Tuesday, May 20, 2008

What's up with Cascade?

An interesting 2 weeks in Williamsburg:
Our new development server is up and running. We've used it to build some sample pages that we can publish to a development web server. And since users will eventually need to login with the same WMuserid and password they are using everywhere, we'll be setting up that connector as well. There's so much more Cascade can do that we're still anxious to see...

Work in progress:
But our own Cascade server is not where the real action's taking place. Our friends at Global Image are doing the heavy lifting for us—customizing their own install of Cascade with our Templates and the functionality we've been defining over the last month. We're continuing our weekly phone calls and email exchanges with Michael Burks about this "Functional Spec."—which we've hopefully nailed down after our recent modifications to the design suite. On top of this, we are now 4 calls into a 3-calls-a-week technical implementation schedule with our programmers, Kevin Zink and Joel Stevens. Kevin and Joel have their jobs cut out for them—walking us through implementation choices and data definitions, building templates and layouts for each of our page types, and helping us understand the magic behind the curtain. Did I mention they have only 5 weeks to get this done?

The two shall become one:
All of the programming, layouts, data definitions and templates from the Global Image server will migrate onto our own test and production servers in early July for Beta testing and sign-off. Then the final phase begins–pouring in pages and pages of content in time for launch.

There's plenty happening behind the scenes. We'll try to keep you updated as things move along.

posted by Andrew Bauserman


Tom MacWright said...

Sorry if I missed a post earlier about this: but has the team made any decisions about what this means for student org webpace? Thanks.

Mark W (re.web) said...

Hi Tom. I don't think it has been discussed yet on this blog. The decision has been made that student orgs will not be a part of Cascade Server. For now, orgs can continue to use the current "www-so" webspace with WM Templates which will be supported for at least another year. Or, we are encouraging them to try Tribe Voices, a new tool we developed for simple site creation and maintenance. Tribe Voices will be supported long term. We've already met with Student Activities to introduce them to the tool and we'll continue our relationship with them as they support student org accounts and websites. While Tribe Voices does not offer unlimited customization, many are finding ways to be quite creative with it. The William & Mary NAACP website is a great example. We'll have more themes and "sidebar widgets" in Tribe Voices soon, and we'll keep these fresh, but the core functionality which is weighted most towards simplicity and ease of use for any level of webmaster, will remain the same.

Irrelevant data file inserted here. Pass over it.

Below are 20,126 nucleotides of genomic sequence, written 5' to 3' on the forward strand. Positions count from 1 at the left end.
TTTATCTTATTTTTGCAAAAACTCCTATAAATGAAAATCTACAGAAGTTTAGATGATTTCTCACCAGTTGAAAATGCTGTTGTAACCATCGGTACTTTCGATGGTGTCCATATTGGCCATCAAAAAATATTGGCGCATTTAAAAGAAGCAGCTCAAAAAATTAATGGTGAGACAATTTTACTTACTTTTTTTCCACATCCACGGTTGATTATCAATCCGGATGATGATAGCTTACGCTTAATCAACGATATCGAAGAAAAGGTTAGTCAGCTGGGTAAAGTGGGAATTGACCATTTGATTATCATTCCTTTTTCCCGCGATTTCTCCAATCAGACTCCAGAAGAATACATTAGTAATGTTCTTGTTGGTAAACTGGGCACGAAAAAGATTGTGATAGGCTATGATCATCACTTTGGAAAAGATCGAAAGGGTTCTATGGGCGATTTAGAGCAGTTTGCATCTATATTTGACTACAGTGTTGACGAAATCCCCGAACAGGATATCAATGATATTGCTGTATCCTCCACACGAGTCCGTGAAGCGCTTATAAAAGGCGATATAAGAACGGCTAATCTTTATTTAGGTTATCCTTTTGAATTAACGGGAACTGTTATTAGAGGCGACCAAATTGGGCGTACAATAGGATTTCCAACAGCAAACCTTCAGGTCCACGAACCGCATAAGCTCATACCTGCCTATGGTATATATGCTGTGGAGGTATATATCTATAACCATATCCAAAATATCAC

Anonymous said...

Here's a minor annoyance that I've always had with the William and Mary site. It requires the "www." to be in the url. For example, http://wm.edu leads to a page not found error. Call me lazy, but these days almost every site can be accessed either way.

Tom MacWright said...

Okay, that sounds all right.

My concern is thus:

First off, almost every org website has something that the current templates system simply can't do. The current read-only jail makes it impossible to do those things with any other publicly-available content management system or gallery, etc. Thus, student orgs have no other option but to move to independent servers (many service trips, Circle K, The Flat Hat, many frats & sororities have already jumped ship), which breaks them out of the W&M network and website, making it impossible to build a coherent identity or even a global menu to other school-related sites.

I hope that Tribe Voices will do the trick, but the fact that it's an internal tool makes me nervous that in 6 years, it'll still be in 2008-land - just like how Web Templates is roughly 1997-quality material.

It would be nice if student orgs could use one of the many existing multi-site versions of good CMSes. There's one for Wordpress, Drupal, and quite a few others. All of these typically provide a nice sandboxed ability to add widgets, pages, etc, without threatening the entire server. The fact that they're open-source and well maintained means that student orgs can have more than static, islanded websites.

Or... a VPS solution like Solaris containers would be great. Really, the point is - making webspace read-only cripples the identity of student organizations because we haven't taken a more sophisticated approach to security.

re.web said...

Hi Tom,

We'll continue to ponder this. IT will have a new student advisory committee beginning in the fall - perhaps we can use that group to help us assess options for student organization web space.

All the seconds, minutes, hours, days and weeks till classes start up again are dominated by re.web.